A stunning 69 percent of Cobb voters nixed the proposal for a new one-cent regional sales tax purportedly for transportation but really more an economic development plan with lots of local projects chosen by county and city officials as icing on the cake.
The TSPLOST garnered only 38,703 yes votes in Cobb, or 31 percent, swamped by 85,412 no votes. In the 10-county metro area, even Fulton and DeKalb, supposedly the linchpins of support, voted against the TSPLOST. Metrowide the vote was 248,319 in favor, or 37 percent, and 415,526 against, or 63 percent.
With the TSPLOST down the drain, the next question is: will Cobb Chairman Tim Lee survive a runoff with former Chairman Bill Byrne? The rule of thumb is that the incumbent gets all his votes in the primary, but in this race the baggage carried by Byrne may prove to be a major liability despite Lee’s unpopular support of the TSPLOST.
Lee said TSPLOST backers need “to regroup, get together and continue to work to identify a solution for the problem that’s in front of us and that’s the transportation bottlenecks that exist.” Indeed. The TSPLOST plan was fatally flawed because it did not focus on bottlenecks and other congestion problems instead of mass transit and economic development.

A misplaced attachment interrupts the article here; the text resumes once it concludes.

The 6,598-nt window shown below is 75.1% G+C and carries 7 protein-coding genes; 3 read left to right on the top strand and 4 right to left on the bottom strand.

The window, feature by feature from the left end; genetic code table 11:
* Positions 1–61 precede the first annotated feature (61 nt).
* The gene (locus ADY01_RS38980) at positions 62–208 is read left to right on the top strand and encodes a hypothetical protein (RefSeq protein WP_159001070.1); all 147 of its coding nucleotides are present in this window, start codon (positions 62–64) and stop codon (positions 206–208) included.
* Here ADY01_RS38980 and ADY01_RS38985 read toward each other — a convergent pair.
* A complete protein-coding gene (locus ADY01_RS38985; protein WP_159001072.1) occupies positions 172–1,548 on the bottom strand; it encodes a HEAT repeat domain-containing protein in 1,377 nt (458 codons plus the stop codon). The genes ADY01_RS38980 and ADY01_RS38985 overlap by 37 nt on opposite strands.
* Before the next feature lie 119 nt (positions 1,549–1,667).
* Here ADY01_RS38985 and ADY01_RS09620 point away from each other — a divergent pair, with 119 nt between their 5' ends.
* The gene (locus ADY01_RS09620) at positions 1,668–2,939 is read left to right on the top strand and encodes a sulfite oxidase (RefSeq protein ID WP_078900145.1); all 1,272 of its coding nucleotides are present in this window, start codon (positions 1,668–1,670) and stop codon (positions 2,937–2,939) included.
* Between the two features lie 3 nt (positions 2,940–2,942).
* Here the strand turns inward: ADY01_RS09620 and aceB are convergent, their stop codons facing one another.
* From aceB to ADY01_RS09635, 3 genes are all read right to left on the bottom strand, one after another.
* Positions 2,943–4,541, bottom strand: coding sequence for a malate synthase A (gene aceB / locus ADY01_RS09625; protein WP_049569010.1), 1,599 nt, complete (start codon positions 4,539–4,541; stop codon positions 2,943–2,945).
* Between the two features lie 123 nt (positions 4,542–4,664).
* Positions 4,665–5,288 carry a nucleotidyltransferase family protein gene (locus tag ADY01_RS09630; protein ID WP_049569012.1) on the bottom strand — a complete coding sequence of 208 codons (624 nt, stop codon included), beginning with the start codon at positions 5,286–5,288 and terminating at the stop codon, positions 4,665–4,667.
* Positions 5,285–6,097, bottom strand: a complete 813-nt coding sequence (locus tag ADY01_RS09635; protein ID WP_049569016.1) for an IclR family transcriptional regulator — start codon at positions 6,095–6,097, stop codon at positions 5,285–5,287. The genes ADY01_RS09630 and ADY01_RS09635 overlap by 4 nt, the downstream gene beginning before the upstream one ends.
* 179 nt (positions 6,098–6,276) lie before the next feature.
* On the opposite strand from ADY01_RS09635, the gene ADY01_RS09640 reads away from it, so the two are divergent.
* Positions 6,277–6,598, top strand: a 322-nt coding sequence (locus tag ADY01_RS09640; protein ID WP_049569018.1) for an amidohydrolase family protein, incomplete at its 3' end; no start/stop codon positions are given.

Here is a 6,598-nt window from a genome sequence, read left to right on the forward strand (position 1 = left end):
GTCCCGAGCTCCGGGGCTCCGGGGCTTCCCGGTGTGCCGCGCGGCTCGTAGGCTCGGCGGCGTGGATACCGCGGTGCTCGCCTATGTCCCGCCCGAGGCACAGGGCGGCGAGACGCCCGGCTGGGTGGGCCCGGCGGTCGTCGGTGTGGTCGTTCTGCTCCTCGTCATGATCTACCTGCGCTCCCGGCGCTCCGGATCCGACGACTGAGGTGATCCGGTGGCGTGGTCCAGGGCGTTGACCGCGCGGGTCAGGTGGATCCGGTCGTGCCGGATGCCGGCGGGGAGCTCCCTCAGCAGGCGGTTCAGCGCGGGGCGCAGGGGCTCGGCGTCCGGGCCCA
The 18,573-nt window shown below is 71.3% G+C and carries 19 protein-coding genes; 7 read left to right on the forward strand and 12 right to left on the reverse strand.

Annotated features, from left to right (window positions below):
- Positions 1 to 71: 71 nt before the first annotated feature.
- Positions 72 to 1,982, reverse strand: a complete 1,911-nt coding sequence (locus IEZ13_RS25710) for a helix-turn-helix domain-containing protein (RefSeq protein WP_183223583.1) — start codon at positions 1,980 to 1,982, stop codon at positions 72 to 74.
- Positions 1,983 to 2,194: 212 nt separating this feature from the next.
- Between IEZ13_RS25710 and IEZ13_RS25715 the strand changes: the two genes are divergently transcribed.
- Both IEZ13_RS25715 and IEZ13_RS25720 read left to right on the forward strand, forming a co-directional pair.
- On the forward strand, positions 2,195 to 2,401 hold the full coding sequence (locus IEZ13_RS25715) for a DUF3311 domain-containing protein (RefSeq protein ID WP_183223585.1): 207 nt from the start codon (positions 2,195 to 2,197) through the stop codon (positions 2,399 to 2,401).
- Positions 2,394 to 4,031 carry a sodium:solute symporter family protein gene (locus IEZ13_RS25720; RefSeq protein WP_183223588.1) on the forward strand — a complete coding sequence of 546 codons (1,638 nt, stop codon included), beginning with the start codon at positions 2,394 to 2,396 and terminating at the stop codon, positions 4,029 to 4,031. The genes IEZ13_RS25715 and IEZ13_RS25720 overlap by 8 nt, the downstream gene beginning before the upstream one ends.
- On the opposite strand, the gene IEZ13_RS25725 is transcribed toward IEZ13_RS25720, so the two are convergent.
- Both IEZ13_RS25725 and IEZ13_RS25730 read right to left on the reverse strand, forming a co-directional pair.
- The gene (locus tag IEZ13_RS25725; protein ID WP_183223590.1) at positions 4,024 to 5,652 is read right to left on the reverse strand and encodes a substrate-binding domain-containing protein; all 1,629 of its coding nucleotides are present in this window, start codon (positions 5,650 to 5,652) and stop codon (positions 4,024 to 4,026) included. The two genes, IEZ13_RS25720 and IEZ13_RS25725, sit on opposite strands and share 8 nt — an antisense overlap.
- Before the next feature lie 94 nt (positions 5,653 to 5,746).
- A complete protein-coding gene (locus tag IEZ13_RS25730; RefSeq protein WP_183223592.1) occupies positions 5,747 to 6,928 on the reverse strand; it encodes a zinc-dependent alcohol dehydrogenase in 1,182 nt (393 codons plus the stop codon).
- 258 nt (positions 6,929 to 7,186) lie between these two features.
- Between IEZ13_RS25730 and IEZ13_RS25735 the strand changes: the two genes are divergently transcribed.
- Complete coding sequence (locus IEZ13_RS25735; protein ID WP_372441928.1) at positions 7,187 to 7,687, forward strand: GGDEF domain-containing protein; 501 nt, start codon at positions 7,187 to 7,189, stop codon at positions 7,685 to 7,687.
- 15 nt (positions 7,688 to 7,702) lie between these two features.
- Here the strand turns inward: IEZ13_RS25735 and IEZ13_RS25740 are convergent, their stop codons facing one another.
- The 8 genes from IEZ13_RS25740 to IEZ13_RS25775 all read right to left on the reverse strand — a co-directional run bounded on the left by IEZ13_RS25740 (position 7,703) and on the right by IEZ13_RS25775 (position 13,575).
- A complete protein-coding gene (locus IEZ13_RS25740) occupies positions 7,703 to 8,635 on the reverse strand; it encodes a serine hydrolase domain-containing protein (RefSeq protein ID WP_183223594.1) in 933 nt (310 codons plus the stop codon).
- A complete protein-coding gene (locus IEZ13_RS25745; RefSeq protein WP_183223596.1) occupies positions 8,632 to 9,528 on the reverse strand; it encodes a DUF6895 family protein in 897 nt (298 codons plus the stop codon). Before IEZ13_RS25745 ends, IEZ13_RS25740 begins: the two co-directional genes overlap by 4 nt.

TSPLOST opponent Ron Sifen got it right: “Voters figured out that the pro-TSPLOST hype was false and that too much money was going to benefit special interests but would not reduce traffic congestion.” He was also right about Plan B, if there is one, requiring that funds be spent to “effectively reduce traffic congestion.”
There were just too many negatives starting with locked-in 10 years of added sales tax. A big non-starter was the $689 million “enhanced premium transit service” for Cobb, which was subject to morphing into light rail — depending on a study to be completed long after the referendum. On top of that, Cobb could have been outvoted by the other counties in the region and then be saddled with the 10-year tax against its will.
Another blunder was name-calling and down-putting of opponents — Tim Lee calling them spoiled brats or racists, and a consultant trashing Cobb for “racializing” MARTA. You could say the last straw was Secretary of State Brian Kemp’s unauthorized preamble to the ballot question, portraying the TSPLOST as providing “local transportation projects to create jobs and reduce traffic congestion.”
It turns out that voters are not quite as dumb as some of the sponsors of the TSPLOST apparently thought they were. Gov. Nathan Deal said defeat of the tax was disappointing, but he said state officials will now focus on the most pressing needs. There will be a “need to do” transportation improvement list, he said, but not a “want to do” list. Now that’s an excellent starting point. Metro Atlanta citizens want improved transportation — not a mass transit wish list or a pig in a poke.